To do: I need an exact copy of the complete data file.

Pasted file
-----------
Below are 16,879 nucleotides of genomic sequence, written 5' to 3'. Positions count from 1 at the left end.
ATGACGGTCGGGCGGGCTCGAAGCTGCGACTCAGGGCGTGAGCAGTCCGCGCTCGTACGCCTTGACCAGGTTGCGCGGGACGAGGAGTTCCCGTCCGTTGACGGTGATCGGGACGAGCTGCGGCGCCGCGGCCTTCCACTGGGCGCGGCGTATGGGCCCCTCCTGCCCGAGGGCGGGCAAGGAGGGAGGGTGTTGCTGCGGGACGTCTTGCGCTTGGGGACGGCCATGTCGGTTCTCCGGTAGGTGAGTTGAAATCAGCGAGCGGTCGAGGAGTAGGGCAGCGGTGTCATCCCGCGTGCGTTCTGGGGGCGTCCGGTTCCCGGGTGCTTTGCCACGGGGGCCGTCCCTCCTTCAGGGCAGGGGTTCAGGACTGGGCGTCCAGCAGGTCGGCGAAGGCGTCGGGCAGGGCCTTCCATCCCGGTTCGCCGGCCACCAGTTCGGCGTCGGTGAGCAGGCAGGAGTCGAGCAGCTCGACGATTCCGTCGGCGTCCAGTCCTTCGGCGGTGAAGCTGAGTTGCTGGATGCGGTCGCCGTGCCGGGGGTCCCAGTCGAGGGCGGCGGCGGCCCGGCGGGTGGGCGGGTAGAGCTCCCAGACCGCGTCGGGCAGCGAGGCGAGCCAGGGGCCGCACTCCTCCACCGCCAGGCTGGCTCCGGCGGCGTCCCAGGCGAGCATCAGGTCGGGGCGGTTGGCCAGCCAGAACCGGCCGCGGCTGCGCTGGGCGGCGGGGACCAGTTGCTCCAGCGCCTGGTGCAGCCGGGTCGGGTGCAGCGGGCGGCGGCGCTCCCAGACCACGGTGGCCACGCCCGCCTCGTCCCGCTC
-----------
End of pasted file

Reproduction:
Below are 16,879 nucleotides of genomic sequence, written 5' to 3'. Positions count from 1 at the left end.
ATGACGGTCGGGCGGGCTCGAAGCTGCGACTCAGGGCGTGAGCAGTCCGCGCTCGTACGCCTTGACCAGGTTGCGCGGGACGAGGAGTTCCCGTCCGTTGACGGTGATCGGGACGAGCTGCGGCGCCGCGGCCTTCCACTGGGCGCGGCGTATGGGCCCCTCCTGCCCGAGGGCGGGCAAGGAGGGAGGGTGTTGCTGCGGGACGTCTTGCGCTTGGGGACGGCCATGTCGGTTCTCCGGTAGGTGAGTTGAAATCAGCGAGCGGTCGAGGAGTAGGGCAGCGGTGTCATCCCGCGTGCGTTCTGGGGGCGTCCGGTTCCCGGGTGCTTTGCCACGGGGGCCGTCCCTCCTTCAGGGCAGGGGTTCAGGACTGGGCGTCCAGCAGGTCGGCGAAGGCGTCGGGCAGGGCCTTCCATCCCGGTTCGCCGGCCACCAGTTCGGCGTCGGTGAGCAGGCAGGAGTCGAGCAGCTCGACGATTCCGTCGGCGTCCAGTCCTTCGGCGGTGAAGCTGAGTTGCTGGATGCGGTCGCCGTGCCGGGGGTCCCAGTCGAGGGCGGCGGCGGCCCGGCGGGTGGGCGGGTAGAGCTCCCAGACCGCGTCGGGCAGCGAGGCGAGCCAGGGGCCGCACTCCTCCACCGCCAGGCTGGCTCCGGCGGCGTCCCAGGCGAGCATCAGGTCGGGGCGGTTGGCCAGCCAGAACCGGCCGCGGCTGCGCTGGGCGGCGGGGACCAGTTGCTCCAGCGCCTGGTGCAGCCGGGTCGGGTGCAGCGGGCGGCGGCGCTCCCAGACCACGGTGGCCACGCCCGCCTCGTCCCGCTC